That way you’ll know it’s a good food to add to your other dishes, too. All the little things you do to support your health add up. 

Take a look at what benefits these ingredients can offer. 


Though they may be small in size, herbs like basil have big benefits.  

Top nutrients found in basil include: 


  • Needed for your bones 
  • Helps with proper functioning of the heart and muscles 
  • Important for cell signaling  


  • Needed for energy 
  • Aids in GI processes  
  • Used in immune system functions 



  • Needed for nerve signaling 
  • Regulates fluids in the body  

Vitamin C  

  • Cofactor for DAO 
  • Supports immune system 
  • Shown to have antioxidant properties 

Basil has also been shown to have these properties: 

  • Antimicrobial  
  • Antiinflammatory  
  • Antioxidant  
  • Antihistamine 

And one animal study showed basil to lower glucose. That can help with blood sugar regulation and diabetes. 

One last thing about basil.  

Basil is rich in compounds that help make nitric oxide. 

And here’s why that’s important. Nitric oxide is a mast cell stabilizer. Great news if you have Mast Cell Activation Syndrome

All of these great benefits are why I include basil in low histamine recipes like these:  

  • Pizza –  Low Oxalate & Low Lectin 
  • Pesto – Medium Oxalate, Low Lectin, with Low FODMAP Options


Frozen mango cubes are the easiest and most accessible way to go for this recipe. But you can use fresh mango, too. If you use fresh, you might want to add a couple small ice cubes for consistency. 

I love the taste of mango. I like it in fruit salads, drinks, and I even made a low-histamine mango “ice-cream.” 

And mango has so many good benefits, too. 

Some of the top nutrients in basil are also the top nutrients in mango. 

  • Calcium 
  • Magnesium 
  • Potassium 
  • Vitamin C 

Mango also contains a substance called mangiferin. In studies, this has been shown to help support healthy cholesterol and can help lower blood sugar levels. 

Mango is also rich in quercetin, which has been shown to have mast cell stabilizing qualities and to inhibit histamine release. 

Some other great low histamine recipes that use mango are:  


Nuts are a type of superfood. Superfoods can be meats, fruits, veggies, or in this case, nuts. 

The term superfoods isn’t really a scientific classification. But it generally means that these foods are nutrient dense.  

In addition to numerous vitamins, nuts are also a good source of: 

Omega-3 fatty acids 

  • Shown to be anti-inflammatory 
  • Can have mast cell stabilizing properties 
  • Shown to help with heart health 


  • Aids in digestion 
  • Feeds healthy gut bacteria 
  • Shown to boost the immune system 
  • Shown to help reduce inflammation 


  • Needed for energy
  • Used by the body to carry oxygen to your cells 
  • Important for immune health 
  • Has been shown to lower blood glucose in those with type 2 diabetes 
  • Helps you feel full 

With all those benefits, why wouldn’t you want to include some of those foods in your daily meals? 

Got 2 minutes? That’s all you need to make this delicious and health-supporting mango-basil low histamine smoothie! 

mango basil low histamine smoothie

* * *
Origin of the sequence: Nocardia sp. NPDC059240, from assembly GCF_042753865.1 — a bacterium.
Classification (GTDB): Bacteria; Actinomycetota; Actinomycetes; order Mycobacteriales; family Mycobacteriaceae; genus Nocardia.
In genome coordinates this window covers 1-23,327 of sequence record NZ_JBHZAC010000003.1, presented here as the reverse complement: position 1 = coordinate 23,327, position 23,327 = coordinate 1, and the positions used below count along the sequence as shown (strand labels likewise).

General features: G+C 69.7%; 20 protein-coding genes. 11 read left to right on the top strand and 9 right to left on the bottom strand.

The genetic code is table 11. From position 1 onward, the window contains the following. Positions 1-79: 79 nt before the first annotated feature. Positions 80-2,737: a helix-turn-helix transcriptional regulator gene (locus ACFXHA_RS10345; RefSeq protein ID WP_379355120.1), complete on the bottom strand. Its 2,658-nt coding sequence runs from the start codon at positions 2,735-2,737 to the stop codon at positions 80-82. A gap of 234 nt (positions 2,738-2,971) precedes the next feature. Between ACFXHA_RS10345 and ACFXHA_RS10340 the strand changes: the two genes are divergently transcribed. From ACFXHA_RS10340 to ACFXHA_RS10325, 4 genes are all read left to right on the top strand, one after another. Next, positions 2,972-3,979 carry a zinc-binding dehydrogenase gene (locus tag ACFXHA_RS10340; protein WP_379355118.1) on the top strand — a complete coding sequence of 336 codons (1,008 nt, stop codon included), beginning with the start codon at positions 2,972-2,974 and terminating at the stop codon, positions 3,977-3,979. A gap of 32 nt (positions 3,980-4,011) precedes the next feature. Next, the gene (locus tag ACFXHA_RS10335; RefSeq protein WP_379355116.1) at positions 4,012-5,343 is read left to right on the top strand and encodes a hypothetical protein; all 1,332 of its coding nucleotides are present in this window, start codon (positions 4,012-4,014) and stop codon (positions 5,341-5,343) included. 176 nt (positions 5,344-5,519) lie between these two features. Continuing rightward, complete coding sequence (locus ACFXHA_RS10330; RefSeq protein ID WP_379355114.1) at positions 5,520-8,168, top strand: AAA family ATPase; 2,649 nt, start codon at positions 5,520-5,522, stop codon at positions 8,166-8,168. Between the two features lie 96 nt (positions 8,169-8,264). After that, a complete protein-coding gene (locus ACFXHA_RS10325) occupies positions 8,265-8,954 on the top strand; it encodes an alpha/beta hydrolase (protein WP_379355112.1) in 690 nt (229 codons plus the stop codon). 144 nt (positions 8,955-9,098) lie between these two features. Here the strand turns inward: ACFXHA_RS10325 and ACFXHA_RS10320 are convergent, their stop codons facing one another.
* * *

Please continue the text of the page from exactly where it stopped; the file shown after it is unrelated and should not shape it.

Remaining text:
Mango-Basil Low Histamine Smoothie Recipe

Enjoy this quick mango-basil low histamine smoothie recipe that's also low oxalate and low lectin!
No ratings yet
Prep Time 2 minutes
Total Time 2 minutes
Course Breakfast, Dessert, Drinks, Snack
Cuisine American
Servings 1 serving
Calories 690.34 kcal


  • ½ cup Frozen Mango Cubes
  • 1 cup Coconut Milk
  • 3-4 whole Pecans or Macadamia Nuts
  • cup Water
  • 2-3 Fresh Basil Leaves about 2-3 inches long, torn
  • 2-3 drops Stevia
  • teaspoon Redmond Real Salt
  • 1 teaspoon Shredded Coconut unsweetened (optional)


  • Add mango, coconut milk, nuts, water, basil, stevia, and salt to the high-speed blender. 
  • Blend for 30-45 seconds.  
  • Pour into a tall glass. 
  • Garnish with shredded coconut (optional).


  • If you really love the taste of basil, go with 3 leaves. Otherwise stick with 2. 
  • You can add more Stevia or a pinch of monk fruit powder if you like your smoothies sweeter. 
  • If you like a thinner smoothie, you can add more water. Add it slowly at about 1/8 of a cup at a time.  
  • Shredded coconut will have a little histamine. You can introduce this if you are in Phase 2 of the Low Histamine Diet. 
  • Nutritional information includes shredded coconut topping.


Nutrition Facts
Mango-Basil Low Histamine Smoothie Recipe
Amount per Serving
% Daily Value*
Vitamin C
* Percent Daily Values are based on a 2000 calorie diet.
Keyword dairy free, gluten free, grain free, low histamine, low lectin, low oxalate

What low histamine smoothies have you made? Comment below with your favorite combinations! 

More Light and Cool Low Histamine Treats

Some links in this website are affiliate links, which means Mast Cell 360 may make a very small commission if you purchase through the link. It never costs you any more to purchase through the links, and we try to find the best deals we can. We only recommend products that we love and use personally or use in the Mast Cell 360 practice. Any commissions help support the newsletter, website, and ongoing research so Mast Cell 360 can continue to offer you free tips, recipes, and info. Thank you for your support!